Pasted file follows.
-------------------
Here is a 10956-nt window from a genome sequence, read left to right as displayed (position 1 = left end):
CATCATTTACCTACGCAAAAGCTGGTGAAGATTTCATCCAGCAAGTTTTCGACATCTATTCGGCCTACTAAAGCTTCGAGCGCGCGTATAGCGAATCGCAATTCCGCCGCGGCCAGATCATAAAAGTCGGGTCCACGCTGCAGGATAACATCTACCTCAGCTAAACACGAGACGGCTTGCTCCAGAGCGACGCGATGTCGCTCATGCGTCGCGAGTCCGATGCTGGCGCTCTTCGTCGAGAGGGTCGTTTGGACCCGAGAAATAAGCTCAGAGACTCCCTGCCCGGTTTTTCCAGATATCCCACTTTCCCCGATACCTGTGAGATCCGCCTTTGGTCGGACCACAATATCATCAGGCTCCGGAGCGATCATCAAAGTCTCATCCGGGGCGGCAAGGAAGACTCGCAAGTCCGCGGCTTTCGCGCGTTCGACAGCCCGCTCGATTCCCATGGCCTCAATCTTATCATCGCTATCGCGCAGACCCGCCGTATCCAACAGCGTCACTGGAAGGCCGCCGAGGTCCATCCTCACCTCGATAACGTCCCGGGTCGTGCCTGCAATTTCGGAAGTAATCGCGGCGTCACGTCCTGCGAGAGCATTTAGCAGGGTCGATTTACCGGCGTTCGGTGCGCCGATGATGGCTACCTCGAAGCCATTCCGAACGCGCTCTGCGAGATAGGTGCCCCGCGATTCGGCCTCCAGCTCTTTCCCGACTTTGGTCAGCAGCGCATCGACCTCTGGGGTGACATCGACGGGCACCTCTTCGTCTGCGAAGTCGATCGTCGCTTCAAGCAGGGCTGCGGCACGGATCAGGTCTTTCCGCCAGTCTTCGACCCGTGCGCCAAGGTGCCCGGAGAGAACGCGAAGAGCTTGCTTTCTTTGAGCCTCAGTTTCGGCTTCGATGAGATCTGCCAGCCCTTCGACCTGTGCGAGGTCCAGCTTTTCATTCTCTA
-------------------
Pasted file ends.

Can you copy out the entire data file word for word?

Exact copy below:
Here is a 10956-nt window from a genome sequence, read left to right as displayed (position 1 = left end):
CATCATTTACCTACGCAAAAGCTGGTGAAGATTTCATCCAGCAAGTTTTCGACATCTATTCGGCCTACTAAAGCTTCGAGCGCGCGTATAGCGAATCGCAATTCCGCCGCGGCCAGATCATAAAAGTCGGGTCCACGCTGCAGGATAACATCTACCTCAGCTAAACACGAGACGGCTTGCTCCAGAGCGACGCGATGTCGCTCATGCGTCGCGAGTCCGATGCTGGCGCTCTTCGTCGAGAGGGTCGTTTGGACCCGAGAAATAAGCTCAGAGACTCCCTGCCCGGTTTTTCCAGATATCCCACTTTCCCCGATACCTGTGAGATCCGCCTTTGGTCGGACCACAATATCATCAGGCTCCGGAGCGATCATCAAAGTCTCATCCGGGGCGGCAAGGAAGACTCGCAAGTCCGCGGCTTTCGCGCGTTCGACAGCCCGCTCGATTCCCATGGCCTCAATCTTATCATCGCTATCGCGCAGACCCGCCGTATCCAACAGCGTCACTGGAAGGCCGCCGAGGTCCATCCTCACCTCGATAACGTCCCGGGTCGTGCCTGCAATTTCGGAAGTAATCGCGGCGTCACGTCCTGCGAGAGCATTTAGCAGGGTCGATTTACCGGCGTTCGGTGCGCCGATGATGGCTACCTCGAAGCCATTCCGAACGCGCTCTGCGAGATAGGTGCCCCGCGATTCGGCCTCCAGCTCTTTCCCGACTTTGGTCAGCAGCGCATCGACCTCTGGGGTGACATCGACGGGCACCTCTTCGTCTGCGAAGTCGATCGTCGCTTCAAGCAGGGCTGCGGCACGGATCAGGTCTTTCCGCCAGTCTTCGACCCGTGCGCCAAGGTGCCCGGAGAGAACGCGAAGAGCTTGCTTTCTTTGAGCCTCAGTTTCGGCTTCGATGAGATCTGCCAGCCCTTCGACCTGTGCGAGGTCCAGCTTTTCATTCTCTA